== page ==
1 I Am Legend ...

Dave Saltman 3Okay, not a legend but, apparently, a visionary! Who says so? None other than IOG CEO Geoff Webb, who said as much at the NEC in November. Mind you, it was probably in response to the question "why didn't you listen to Dave Saltman five years ago?" and he probably suffixed it with "because he is difficult to work with."

Difficult or honest? One thing I or, indeed our editorial team, have never done is toe the line. If something is not right, then I am damn well going to speak up, and hang the consequences. If you want the official line, then there are plenty of other industry magazines out there that will give you the corporate spin, and you'll be able to read about "Saltex success at the NEC" in all of them; each one printing the marketing spiel verbatim. Do you seriously want to read the same thing over and over again? I'm hoping not.

So, how was Saltex? By all accounts it was pretty good, with many exhibitors reporting decent enquiries - and that is the show's raison d'être. Many commented that it felt "much like BTME".

Now, I could sit back and say, "well, they listened in the end", but that wouldn't be telling the whole story, not by a long shot.

The unaudited visitor figures for the two days are slightly up on the Windsor 2014 total. Given that this was a new venue, which surely should have sparked the industry's curiosity if nothing else, then that will be a disappointment. Yet, you see, the corporate spin will tell you that visitor numbers were up by over thirty percent. How can that be, I hear you ask, and this is where Mark Twain's "lies, damned lies and statistics" should be remembered. The answer? Because the exhibition was over two days and not three. "Brilliant; very strong," to quote the BBC 2's W1A (if you've not watched it, you should).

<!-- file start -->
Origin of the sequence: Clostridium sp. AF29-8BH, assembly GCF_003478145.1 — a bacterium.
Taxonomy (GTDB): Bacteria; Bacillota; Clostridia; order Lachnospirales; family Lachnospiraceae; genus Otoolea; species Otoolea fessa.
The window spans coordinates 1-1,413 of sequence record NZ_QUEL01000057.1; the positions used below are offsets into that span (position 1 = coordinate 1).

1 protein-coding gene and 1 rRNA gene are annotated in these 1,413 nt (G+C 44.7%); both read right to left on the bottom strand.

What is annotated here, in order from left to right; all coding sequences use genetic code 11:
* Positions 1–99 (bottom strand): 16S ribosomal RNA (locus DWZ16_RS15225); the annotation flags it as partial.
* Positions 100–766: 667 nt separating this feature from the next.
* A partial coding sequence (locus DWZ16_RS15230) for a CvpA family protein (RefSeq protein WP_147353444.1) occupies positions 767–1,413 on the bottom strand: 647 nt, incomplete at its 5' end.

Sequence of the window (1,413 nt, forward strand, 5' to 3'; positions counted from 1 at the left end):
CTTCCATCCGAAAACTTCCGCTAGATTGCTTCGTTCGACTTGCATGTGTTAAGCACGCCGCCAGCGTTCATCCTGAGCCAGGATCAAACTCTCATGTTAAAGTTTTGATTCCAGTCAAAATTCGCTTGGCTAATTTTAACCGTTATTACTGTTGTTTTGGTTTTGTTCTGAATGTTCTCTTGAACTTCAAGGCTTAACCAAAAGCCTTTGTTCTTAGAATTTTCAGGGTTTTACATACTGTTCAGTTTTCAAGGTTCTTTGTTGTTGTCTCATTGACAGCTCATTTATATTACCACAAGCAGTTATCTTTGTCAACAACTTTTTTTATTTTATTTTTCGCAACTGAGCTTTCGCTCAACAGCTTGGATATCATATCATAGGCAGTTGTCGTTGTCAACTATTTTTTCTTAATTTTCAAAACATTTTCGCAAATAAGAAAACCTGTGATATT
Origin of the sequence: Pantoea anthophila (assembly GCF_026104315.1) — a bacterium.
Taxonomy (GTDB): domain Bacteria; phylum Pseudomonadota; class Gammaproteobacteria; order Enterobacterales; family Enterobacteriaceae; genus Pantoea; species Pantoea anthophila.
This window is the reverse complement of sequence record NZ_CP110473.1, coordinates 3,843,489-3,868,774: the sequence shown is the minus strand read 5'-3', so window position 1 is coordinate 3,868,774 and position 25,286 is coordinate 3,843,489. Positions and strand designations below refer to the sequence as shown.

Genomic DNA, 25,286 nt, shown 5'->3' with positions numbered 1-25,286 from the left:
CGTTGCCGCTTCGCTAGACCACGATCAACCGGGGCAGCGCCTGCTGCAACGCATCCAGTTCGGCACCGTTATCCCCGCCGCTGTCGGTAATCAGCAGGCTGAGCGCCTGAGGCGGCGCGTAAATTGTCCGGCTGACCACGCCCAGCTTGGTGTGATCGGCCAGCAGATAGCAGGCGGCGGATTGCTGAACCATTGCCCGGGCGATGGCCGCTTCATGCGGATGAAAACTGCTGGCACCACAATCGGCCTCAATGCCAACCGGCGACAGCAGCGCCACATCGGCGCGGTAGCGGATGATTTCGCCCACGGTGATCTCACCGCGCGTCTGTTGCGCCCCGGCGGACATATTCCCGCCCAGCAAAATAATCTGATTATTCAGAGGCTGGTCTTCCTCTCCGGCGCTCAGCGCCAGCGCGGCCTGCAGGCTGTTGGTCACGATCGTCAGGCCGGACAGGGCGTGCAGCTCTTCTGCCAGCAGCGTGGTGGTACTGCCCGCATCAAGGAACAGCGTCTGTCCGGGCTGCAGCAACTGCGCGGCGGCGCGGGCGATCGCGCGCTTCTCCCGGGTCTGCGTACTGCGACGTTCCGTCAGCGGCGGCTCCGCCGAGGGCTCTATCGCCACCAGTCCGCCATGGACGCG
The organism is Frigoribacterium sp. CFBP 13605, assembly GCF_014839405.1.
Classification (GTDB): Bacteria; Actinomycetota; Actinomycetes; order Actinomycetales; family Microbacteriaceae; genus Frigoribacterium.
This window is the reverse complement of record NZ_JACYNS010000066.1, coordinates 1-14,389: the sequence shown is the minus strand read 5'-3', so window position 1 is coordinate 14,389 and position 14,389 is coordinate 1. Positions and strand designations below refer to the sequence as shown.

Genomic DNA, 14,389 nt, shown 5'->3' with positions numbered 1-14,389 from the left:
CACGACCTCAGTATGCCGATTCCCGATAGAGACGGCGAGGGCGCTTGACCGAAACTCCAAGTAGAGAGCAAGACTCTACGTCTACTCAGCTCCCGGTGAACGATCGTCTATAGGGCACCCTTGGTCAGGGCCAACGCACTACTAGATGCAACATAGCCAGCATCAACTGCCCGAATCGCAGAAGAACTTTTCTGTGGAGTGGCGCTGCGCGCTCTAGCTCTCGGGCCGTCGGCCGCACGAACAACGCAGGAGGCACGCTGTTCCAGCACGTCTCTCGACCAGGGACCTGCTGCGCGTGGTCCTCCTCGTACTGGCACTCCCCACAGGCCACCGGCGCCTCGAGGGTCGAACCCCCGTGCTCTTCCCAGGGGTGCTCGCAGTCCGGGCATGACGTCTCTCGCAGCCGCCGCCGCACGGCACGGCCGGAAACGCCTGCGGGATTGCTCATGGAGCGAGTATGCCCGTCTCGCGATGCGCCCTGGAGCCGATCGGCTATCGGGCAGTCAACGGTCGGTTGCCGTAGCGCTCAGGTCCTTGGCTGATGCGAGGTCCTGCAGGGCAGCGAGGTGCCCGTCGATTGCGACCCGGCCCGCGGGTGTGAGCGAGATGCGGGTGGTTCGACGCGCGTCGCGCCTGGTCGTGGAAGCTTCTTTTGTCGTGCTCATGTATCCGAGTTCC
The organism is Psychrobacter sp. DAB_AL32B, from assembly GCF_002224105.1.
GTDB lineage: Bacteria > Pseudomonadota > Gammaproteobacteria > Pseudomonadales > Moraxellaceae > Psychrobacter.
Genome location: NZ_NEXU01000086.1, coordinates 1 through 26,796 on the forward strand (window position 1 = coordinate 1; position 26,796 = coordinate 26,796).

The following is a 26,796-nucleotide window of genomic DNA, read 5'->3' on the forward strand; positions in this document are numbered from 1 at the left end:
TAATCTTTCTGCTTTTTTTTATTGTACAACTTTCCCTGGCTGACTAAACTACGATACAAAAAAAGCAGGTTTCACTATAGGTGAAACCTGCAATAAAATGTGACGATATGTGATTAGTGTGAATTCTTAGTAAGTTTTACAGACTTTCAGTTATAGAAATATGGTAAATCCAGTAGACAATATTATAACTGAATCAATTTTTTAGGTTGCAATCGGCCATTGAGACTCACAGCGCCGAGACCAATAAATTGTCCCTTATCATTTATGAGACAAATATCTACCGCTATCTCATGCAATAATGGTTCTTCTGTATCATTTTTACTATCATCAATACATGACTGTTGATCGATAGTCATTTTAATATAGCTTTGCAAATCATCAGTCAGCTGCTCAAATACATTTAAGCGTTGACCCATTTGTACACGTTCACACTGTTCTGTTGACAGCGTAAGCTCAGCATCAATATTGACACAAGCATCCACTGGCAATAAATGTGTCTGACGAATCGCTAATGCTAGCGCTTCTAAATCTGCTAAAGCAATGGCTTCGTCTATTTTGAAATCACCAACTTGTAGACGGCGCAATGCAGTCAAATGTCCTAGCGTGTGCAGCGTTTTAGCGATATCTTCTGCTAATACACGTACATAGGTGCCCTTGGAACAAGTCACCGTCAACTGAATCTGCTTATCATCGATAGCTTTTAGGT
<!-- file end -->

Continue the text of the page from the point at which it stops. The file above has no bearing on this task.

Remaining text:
And the marketing twaddle won't make mention of the issues that the NEC dealt up; such things as queuing for ages to get in the car park, the cost of parking, the long distances to walk, overpriced food, extortionate nightly hotel rates - and I'm not sure I concur with this, but a complaint all the same - no machinery demo area. Additionally, others stated that it was still a regional show; a different region, but regional none the less.

So now the honeymoon is over and, with new organisers, the IOG will begin building towards the 2016 show.

In the interim period will come BTME Harrogate, in just a few weeks time. Albeit for greenkeepers, the show will have a similar feel to the NEC. Many of the NEC exhibitors will have to hit the road again, transporting machinery, setting up stands and paying for extended stays in Harrogate. And many of these exhibitors had previously made the decision to alternate between Saltex and BTME in an effort to a) keep their promotional costs down and b) to influence the decision for one industry show a year.

I have previously stated that, when faced with similar issues to Saltex of declining exhibitors and visitors, Jim Croxton and his team at BIGGA did a very good job of 'listening and responding' and now, or at least currently, provide a vibrant show with excellent additional seminars and training.

That the IOG should create a similar model at the NEC just fourteen weeks ahead of BTME is, in my view, both shortsighted and a threat to the industry.

My 'vision', five years ago, was to see a united industry, hosting the 'One-show' at the NEC, a suggestion that the IOG rubbished four years back. The venue is right; it is professional and it sends out a statement to Europe and beyond that British groundsmen and greenkeepers are the best in the world. However, it will be interesting to see, since the IOG have gone it alone, what next year will be like, now that the novelty is over.

Will Saltex 2016 be a success? Possibly. Will BTME 2017 be a success? Possibly. But I'd be concerned for 2018 and beyond as the two shows dilute each other's efforts.

Perhaps now that the NEC has, in the main, proven itself in the short term, it is time to revisit the 'One-show idea. I know that is what the exhibitors want. What we currently have is not sustainable.

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